The Danish debates about open standards continues. Over at IngeniÃ¸ren, we are covering the development extensively and continuously, but only in Danish. On Monday, we brought a story with roughly the same title as this entry’s title.
The story is about the so-called RambÃ¸ll-report, which is a report about the costs related to switching to open standards for document formats in the Danish government. The report is made by RambÃ¸ll Management, a Danish consultancy, on behalf of The Danish Open Source Business Association (OSL).
The report establishes three scenarios for the development:
Scenario 1: Microsoft Office and ECMA Office Open XML. Would cost 380 million kroner over 5 years with migration to MS Office 2007; 105 million kroner if using current versions with plug-in.
Scenario 2: OpenOffice.org and ODF. Would cost 255 million kroner over 5 years, covering all migrations costs plus already existing MS licence costs until outphased.
Scenario 3: Microsoft Office (with plug-in) and ODF. Would have only marginally higher costs than in scenario 1.
The Open Source Business Association
RambÃ¸ll Management estimates that the whole of government (including local government) could save 550 million kroner by migrating to OpenOffice.org and ODF. That’s around 94 million US Dollars. Quite a lot of money for a small country like Denmark.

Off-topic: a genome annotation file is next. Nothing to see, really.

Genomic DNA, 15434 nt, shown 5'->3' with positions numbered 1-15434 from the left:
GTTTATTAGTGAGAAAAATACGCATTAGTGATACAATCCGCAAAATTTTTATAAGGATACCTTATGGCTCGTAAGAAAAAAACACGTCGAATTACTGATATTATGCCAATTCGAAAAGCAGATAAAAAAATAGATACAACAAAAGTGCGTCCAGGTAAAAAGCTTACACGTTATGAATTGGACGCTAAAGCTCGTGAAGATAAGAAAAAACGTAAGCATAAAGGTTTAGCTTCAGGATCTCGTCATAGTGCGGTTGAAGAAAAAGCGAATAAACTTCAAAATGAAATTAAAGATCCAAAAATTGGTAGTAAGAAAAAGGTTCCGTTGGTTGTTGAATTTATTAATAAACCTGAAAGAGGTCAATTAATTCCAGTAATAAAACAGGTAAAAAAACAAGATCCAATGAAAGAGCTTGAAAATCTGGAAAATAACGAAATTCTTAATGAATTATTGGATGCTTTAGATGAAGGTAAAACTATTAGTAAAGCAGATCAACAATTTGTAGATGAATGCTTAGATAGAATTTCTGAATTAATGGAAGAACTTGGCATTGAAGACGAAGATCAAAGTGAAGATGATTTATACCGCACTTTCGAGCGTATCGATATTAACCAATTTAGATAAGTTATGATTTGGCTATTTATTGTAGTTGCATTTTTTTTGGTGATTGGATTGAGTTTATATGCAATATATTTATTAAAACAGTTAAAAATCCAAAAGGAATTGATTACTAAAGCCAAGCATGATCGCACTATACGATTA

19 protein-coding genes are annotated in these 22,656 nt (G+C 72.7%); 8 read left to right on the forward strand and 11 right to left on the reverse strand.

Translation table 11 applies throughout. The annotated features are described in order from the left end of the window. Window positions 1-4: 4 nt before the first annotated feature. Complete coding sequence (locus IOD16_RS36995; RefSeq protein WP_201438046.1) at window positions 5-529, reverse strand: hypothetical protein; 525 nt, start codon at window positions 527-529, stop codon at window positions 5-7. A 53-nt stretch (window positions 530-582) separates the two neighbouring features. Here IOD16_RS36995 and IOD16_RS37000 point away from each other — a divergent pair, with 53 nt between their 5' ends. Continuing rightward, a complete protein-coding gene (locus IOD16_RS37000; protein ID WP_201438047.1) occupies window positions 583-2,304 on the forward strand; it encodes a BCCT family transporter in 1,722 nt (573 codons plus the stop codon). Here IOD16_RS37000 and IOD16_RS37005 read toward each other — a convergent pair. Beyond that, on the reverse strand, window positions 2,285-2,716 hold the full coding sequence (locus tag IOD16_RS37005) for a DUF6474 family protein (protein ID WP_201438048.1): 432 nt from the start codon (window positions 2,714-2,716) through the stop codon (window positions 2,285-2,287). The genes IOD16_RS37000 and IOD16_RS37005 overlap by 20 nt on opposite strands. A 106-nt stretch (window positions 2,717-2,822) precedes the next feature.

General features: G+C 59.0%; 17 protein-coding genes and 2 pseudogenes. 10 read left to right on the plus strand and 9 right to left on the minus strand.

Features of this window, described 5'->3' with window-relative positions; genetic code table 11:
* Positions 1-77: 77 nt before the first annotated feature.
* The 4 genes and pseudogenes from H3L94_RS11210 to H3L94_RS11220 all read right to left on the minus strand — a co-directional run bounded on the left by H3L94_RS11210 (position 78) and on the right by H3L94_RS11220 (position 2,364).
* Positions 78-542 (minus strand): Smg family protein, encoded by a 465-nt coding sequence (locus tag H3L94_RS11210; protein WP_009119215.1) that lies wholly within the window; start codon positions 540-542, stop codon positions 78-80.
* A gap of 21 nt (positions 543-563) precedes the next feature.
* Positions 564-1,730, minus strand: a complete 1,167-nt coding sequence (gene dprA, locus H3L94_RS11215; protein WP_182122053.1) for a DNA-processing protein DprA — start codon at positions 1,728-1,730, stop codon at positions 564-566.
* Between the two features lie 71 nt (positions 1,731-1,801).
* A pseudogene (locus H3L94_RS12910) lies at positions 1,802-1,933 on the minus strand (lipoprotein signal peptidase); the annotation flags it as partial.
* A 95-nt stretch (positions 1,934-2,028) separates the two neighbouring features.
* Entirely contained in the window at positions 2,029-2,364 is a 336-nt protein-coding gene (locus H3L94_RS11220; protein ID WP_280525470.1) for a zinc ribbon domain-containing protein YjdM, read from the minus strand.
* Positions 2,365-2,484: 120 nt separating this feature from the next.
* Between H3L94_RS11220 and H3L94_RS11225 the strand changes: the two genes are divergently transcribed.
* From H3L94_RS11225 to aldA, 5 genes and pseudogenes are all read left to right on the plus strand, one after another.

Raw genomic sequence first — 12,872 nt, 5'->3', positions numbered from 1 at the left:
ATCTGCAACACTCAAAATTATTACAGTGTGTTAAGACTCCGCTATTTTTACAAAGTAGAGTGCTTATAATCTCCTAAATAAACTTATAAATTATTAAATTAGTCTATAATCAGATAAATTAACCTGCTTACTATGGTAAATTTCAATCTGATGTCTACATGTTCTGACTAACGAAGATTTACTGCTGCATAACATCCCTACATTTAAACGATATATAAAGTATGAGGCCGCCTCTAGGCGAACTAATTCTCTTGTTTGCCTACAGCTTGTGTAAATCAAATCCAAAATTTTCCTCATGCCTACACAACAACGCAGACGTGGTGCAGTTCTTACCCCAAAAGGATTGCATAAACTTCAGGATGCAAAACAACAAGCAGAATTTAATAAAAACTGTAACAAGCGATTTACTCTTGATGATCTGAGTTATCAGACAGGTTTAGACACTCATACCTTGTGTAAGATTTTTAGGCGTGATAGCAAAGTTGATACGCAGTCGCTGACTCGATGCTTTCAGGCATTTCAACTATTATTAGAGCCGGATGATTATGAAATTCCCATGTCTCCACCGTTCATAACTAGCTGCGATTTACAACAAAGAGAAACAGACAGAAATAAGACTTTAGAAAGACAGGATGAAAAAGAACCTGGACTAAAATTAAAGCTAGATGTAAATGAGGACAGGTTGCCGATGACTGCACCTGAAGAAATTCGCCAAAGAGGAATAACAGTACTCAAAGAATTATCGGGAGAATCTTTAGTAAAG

Three politicians from Parliament, Morten Helveg, Morten Messerschmidt and Anne Grete Holmsgaard, participated in the press conference about the report on Monday. These three were the driving forces behind B103, the Parliamentary decision about open standards. All three expressed satisfaction with and support to the report’s recommendations. Messerschmidt even offered to personally bring it over to the Minister of Finance, who on Tuesday will present the Annual Budget.
There are no official comments from Government. Last week, a governmental committee published a report about interoperability. That report recommended a number of initiatives, but was also criticised for being indecisive on many issues, for example those related to document formats. The Parliament Order states that government must use open standards, and sets January 1, 2008 as a deadline for the implementation. “It’s hardly time to be indecisive now”, as Morten Helveg commented.
In an unsurprising move, Microsoft Denmark totally dismissed the RambÃ¸ll-report. They were also the first to comment on the governmental report, which they found good and constructive.
Update: By request of RambÃ¸ll Management, we brought an update. Their report only speaks about the state, and they will not draw conclusions for the complete public sector. The $ 94 million figure is suggested by the Open Source Business Association, based on data from IDC.